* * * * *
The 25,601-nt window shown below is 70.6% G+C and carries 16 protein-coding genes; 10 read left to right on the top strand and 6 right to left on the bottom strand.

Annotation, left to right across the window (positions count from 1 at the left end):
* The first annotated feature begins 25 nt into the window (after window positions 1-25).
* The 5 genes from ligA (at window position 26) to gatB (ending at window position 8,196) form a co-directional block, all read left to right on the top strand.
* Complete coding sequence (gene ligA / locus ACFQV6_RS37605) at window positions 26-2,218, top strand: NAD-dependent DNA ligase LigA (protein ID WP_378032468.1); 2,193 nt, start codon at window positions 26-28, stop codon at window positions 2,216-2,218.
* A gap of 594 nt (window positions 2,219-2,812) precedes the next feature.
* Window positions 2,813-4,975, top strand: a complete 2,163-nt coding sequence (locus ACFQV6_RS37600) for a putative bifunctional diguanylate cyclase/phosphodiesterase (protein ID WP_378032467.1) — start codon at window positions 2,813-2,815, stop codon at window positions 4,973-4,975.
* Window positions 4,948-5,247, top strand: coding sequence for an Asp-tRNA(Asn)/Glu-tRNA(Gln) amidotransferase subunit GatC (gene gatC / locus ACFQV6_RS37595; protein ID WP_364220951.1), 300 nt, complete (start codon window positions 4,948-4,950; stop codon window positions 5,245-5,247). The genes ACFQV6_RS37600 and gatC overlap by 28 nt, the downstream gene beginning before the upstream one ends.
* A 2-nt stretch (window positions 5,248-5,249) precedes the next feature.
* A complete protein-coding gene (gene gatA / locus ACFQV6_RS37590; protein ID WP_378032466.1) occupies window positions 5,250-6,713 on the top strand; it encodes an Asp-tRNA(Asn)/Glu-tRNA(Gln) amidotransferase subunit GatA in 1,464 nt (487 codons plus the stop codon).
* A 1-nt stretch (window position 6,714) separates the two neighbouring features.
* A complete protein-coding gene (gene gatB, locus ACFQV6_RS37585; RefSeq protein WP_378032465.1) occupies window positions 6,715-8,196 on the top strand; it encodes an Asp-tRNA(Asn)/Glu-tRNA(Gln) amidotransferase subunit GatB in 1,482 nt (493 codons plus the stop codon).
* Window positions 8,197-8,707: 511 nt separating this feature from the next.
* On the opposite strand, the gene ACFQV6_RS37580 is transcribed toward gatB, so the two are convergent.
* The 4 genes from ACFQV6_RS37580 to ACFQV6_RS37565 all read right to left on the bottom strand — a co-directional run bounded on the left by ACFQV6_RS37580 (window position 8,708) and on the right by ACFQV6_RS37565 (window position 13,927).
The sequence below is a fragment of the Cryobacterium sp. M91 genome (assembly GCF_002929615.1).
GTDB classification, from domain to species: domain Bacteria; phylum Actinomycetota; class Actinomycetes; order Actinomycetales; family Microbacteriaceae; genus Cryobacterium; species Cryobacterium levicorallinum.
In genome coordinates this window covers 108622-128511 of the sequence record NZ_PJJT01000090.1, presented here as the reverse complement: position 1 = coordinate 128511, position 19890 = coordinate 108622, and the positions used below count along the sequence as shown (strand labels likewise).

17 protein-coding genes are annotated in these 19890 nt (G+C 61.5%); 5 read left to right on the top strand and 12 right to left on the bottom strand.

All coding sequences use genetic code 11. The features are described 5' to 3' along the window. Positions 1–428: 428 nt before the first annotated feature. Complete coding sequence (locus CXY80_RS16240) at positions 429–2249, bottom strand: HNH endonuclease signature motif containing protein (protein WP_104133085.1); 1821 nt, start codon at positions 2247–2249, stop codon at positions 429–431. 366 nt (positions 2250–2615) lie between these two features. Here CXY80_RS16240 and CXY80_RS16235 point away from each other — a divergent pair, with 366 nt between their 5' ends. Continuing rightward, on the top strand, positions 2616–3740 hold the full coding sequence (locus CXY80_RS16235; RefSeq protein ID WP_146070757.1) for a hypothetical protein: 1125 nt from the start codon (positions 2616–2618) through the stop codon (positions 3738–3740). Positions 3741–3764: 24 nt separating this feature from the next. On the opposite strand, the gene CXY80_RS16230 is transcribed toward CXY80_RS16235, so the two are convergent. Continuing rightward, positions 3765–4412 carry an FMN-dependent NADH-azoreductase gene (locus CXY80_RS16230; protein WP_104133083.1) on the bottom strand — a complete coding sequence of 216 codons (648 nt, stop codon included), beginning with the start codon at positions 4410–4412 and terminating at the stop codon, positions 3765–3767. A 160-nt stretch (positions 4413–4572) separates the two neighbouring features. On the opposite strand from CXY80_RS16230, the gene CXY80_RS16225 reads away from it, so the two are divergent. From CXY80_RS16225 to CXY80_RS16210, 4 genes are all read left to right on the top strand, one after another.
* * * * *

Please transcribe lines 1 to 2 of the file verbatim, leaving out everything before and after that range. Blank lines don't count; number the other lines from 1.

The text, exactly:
The 25,601-nt window shown below is 70.6% G+C and carries 16 protein-coding genes; 10 read left to right on the top strand and 6 right to left on the bottom strand.

Annotation, left to right across the window (positions count from 1 at the left end):